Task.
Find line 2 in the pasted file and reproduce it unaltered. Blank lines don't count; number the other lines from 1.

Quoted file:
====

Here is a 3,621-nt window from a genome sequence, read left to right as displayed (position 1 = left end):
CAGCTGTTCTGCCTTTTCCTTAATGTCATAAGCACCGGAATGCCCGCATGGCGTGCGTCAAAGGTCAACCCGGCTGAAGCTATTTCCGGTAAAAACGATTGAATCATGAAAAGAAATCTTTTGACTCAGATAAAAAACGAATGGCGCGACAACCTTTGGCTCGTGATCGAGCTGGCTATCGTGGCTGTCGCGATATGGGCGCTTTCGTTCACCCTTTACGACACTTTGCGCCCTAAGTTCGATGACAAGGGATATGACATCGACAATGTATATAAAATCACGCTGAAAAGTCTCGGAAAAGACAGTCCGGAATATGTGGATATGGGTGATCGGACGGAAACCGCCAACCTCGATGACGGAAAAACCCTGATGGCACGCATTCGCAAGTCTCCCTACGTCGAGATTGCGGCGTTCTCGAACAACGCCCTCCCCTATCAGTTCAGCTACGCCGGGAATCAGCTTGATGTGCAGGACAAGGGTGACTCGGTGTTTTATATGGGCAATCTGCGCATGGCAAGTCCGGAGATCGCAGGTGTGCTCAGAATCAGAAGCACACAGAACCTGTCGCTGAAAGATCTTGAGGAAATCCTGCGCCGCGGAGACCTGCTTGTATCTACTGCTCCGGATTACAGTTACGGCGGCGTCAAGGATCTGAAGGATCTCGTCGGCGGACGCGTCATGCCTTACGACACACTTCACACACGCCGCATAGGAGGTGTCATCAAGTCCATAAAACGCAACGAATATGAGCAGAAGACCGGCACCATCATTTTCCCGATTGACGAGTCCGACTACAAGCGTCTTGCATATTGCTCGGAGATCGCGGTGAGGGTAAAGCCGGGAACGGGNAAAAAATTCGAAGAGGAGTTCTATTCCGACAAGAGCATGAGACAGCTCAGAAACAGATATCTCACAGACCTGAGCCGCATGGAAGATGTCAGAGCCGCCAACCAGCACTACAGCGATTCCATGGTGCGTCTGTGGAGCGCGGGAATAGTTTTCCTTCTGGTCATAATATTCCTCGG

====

CAGCTGTTCTGCCTTTTCCTTAATGTCATAAGCACCGGAATGCCCGCATGGCGTGCGTCAAAGGTCAACCCGGCTGAAGCTATTTCCGGTAAAAACGATTGAATCATGAAAAGAAATCTTTTGACTCAGATAAAAAACGAATGGCGCGACAACCTTTGGCTCGTGATCGAGCTGGCTATCGTGGCTGTCGCGATATGGGCGCTTTCGTTCACCCTTTACGACACTTTGCGCCCTAAGTTCGATGACAAGGGATATGACATCGACAATGTATATAAAATCACGCTGAAAAGTCTCGGAAAAGACAGTCCGGAATATGTGGATATGGGTGATCGGACGGAAACCGCCAACCTCGATGACGGAAAAACCCTGATGGCACGCATTCGCAAGTCTCCCTACGTCGAGATTGCGGCGTTCTCGAACAACGCCCTCCCCTATCAGTTCAGCTACGCCGGGAATCAGCTTGATGTGCAGGACAAGGGTGACTCGGTGTTTTATATGGGCAATCTGCGCATGGCAAGTCCGGAGATCGCAGGTGTGCTCAGAATCAGAAGCACACAGAACCTGTCGCTGAAAGATCTTGAGGAAATCCTGCGCCGCGGAGACCTGCTTGTATCTACTGCTCCGGATTACAGTTACGGCGGCGTCAAGGATCTGAAGGATCTCGTCGGCGGACGCGTCATGCCTTACGACACACTTCACACACGCCGCATAGGAGGTGTCATCAAGTCCATAAAACGCAACGAATATGAGCAGAAGACCGGCACCATCATTTTCCCGATTGACGAGTCCGACTACAAGCGTCTTGCATATTGCTCGGAGATCGCGGTGAGGGTAAAGCCGGGAACGGGNAAAAAATTCGAAGAGGAGTTCTATTCCGACAAGAGCATGAGACAGCTCAGAAACAGATATCTCACAGACCTGAGCCGCATGGAAGATGTCAGAGCCGCCAACCAGCACTACAGCGATTCCATGGTGCGTCTGTGGAGCGCGGGAATAGTTTTCCTTCTGGTCATAATATTCCTCGG